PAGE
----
Stroke Smart Magazine
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Share Your Experiences
How Facebook Created a Stroke Community for Sara
This column is designed to provide insights and education
about how stroke survivors and caregivers can use the Internet effectively
during stroke recovery.
Tim Culver was away on a business trip when his then
42-year-old wife, Sara, suffered a stroke. Overnight, he became her caregiver
and advocate. Since then, he has published a book called Saras Story,
documenting the experience through stroke recovery. Culver also published a Web
site, sarasstory.org, and started a group page on the popular social networking
site, Facebook. While book sales continue and his Web site traffic steadily
grows, it is the Facebook page that has prompted story sharing between fans,
resulting in a community of people who might not have otherwise known each
other. In effect, Culver has become a new type of grassroots advocate for
stroke simply by using the Internet.
The ways people learn about disease and how to manage their
health through personal knowledge and the expertise of their doctors are
changing. About 65 percent of Americans are regularly online searching for
health information. Patients and caregivers are going beyond online research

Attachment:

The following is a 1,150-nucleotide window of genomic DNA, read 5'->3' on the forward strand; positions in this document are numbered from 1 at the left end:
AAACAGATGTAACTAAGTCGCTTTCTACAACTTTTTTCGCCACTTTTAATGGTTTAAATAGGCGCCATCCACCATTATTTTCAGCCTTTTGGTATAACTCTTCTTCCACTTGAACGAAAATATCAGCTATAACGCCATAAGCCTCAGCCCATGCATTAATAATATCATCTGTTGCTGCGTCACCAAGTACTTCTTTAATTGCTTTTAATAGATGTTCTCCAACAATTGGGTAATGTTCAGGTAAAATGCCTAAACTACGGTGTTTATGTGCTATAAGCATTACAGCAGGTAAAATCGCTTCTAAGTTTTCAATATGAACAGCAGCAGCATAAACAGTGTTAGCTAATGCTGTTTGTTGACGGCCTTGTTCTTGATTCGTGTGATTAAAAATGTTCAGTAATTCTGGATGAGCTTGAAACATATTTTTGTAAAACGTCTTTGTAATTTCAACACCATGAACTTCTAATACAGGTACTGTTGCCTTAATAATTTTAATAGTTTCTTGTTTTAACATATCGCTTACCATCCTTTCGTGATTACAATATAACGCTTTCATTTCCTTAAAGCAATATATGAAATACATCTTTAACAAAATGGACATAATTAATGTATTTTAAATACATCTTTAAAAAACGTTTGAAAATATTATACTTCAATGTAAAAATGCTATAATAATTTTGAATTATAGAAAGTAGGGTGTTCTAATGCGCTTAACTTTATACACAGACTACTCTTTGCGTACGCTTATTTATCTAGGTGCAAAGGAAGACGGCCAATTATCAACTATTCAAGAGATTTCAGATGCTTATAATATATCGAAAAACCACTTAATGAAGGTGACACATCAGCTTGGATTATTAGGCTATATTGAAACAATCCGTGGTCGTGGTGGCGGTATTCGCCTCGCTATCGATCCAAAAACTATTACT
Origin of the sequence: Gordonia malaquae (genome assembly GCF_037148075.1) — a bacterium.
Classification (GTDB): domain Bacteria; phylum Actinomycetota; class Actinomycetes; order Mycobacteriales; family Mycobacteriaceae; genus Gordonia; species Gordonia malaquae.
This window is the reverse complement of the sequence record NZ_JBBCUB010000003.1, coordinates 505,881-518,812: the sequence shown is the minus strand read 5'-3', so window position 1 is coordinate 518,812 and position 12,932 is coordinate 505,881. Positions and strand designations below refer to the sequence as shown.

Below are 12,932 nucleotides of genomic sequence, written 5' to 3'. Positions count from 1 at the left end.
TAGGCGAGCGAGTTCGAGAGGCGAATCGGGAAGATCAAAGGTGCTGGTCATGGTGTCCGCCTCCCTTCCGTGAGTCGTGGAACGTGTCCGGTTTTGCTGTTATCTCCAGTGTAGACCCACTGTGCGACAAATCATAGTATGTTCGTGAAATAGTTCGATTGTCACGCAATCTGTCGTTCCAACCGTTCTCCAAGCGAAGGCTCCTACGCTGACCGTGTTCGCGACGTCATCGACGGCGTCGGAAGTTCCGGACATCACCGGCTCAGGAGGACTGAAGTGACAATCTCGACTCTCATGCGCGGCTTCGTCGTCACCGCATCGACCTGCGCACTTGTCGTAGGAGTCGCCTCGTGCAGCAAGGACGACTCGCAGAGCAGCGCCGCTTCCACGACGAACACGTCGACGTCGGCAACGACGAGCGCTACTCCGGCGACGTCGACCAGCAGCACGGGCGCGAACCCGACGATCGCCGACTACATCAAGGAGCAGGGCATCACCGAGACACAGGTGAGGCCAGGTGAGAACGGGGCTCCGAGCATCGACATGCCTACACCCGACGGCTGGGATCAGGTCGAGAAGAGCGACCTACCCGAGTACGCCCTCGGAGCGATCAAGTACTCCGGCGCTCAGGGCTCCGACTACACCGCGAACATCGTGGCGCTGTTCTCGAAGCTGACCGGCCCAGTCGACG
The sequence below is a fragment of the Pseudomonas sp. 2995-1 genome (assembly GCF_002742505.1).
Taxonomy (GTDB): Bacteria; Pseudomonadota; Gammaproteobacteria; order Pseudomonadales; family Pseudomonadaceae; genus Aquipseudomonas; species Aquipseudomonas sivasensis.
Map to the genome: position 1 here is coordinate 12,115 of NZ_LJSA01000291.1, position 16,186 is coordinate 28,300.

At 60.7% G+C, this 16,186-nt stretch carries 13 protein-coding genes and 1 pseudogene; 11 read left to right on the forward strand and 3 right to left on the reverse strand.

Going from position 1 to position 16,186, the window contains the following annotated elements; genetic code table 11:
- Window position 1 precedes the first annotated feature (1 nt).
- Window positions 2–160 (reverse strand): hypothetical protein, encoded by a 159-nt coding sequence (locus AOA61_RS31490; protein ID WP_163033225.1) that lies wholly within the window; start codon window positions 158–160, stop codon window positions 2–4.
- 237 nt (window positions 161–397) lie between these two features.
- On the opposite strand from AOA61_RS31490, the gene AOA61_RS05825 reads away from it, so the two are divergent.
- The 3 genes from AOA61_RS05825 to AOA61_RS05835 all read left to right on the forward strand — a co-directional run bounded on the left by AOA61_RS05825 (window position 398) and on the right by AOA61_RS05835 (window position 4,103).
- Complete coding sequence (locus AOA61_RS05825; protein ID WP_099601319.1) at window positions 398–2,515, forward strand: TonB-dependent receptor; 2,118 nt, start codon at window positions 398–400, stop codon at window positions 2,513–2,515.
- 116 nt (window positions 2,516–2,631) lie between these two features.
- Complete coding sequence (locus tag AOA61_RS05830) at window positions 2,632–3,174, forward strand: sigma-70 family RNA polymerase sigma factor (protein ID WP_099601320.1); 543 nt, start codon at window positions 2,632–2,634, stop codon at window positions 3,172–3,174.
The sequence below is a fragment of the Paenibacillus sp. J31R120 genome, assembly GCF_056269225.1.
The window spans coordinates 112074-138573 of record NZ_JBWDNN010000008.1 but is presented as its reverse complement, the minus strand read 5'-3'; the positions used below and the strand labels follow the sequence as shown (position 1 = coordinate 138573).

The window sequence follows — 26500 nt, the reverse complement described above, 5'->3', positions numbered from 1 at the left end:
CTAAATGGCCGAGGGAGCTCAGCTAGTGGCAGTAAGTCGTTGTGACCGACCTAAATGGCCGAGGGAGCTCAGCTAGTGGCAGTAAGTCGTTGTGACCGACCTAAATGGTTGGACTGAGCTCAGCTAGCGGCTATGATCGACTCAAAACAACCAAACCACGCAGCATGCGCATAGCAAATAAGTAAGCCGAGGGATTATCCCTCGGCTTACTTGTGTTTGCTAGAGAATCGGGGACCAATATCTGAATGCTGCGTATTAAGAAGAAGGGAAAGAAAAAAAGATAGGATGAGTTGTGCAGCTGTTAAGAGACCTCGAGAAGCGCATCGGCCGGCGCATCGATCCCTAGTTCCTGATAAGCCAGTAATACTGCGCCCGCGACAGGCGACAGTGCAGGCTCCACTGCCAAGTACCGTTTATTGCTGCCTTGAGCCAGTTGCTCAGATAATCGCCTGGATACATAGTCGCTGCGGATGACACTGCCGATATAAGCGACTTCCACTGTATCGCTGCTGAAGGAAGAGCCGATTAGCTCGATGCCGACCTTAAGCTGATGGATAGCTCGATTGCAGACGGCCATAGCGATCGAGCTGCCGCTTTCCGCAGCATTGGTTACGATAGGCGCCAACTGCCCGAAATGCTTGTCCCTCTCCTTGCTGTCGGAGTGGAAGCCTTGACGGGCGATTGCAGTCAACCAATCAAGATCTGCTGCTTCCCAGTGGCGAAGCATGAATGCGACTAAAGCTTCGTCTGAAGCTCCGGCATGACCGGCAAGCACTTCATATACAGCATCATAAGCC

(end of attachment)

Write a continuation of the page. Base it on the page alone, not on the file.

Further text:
and heading to health portals such as WebMD and social networks such as
Facebook to find people like them and to share experiences.
Yesterday, a woman posted a story about her 35-year-old
daughter-in-law who suffered an acute stroke, Culver said of his Facebook page.
She has three children at home and the womans son faced a very similar
situation to what I went through.
Talking about his stroke experience online has given him opportunity to
help and encourage other survivors and caregivers, Culver says.
Browsing the Internet presents a challenge for some
survivors without access to computers or who are unable to use a computer
because of a disability. National Stroke Association recognizes this gap and
strives to provide other resources alongside web-based activities. However, as
the statistics continue to grow and reveal more people of all ages are online
for various reasons whether it is to
connect with others or find valuable information its clear the Internet is an important
Join the 2,000 (and growing) stroke advocates on National
Stroke Associations Facebook page by visiting stroke.org/facebook.
Get Online in Your Community
If you want to help educate someone who doesn’t know how to
use a computer or have access to a computer or the Internet, consider visiting
a local public library (publiclibraries.com)
or a community center where staff can help the person learn for free.
Free Online Resources
- CarePages: Patient Web sites and blogs that connect family
during a health crisis. carepages.com
- Facebook: Social networking space where users can join
networks organized by city, workplace, school and region to connect and
interact with other people. facebook.com
- Twitter: Social networking and micro-blogging service that
enables users to send and read other users updates known as tweets. twitter.com
Find out more about these resources and how to join them by
Taryn Fort is director of programs marketing and
communications, National Stroke Association.
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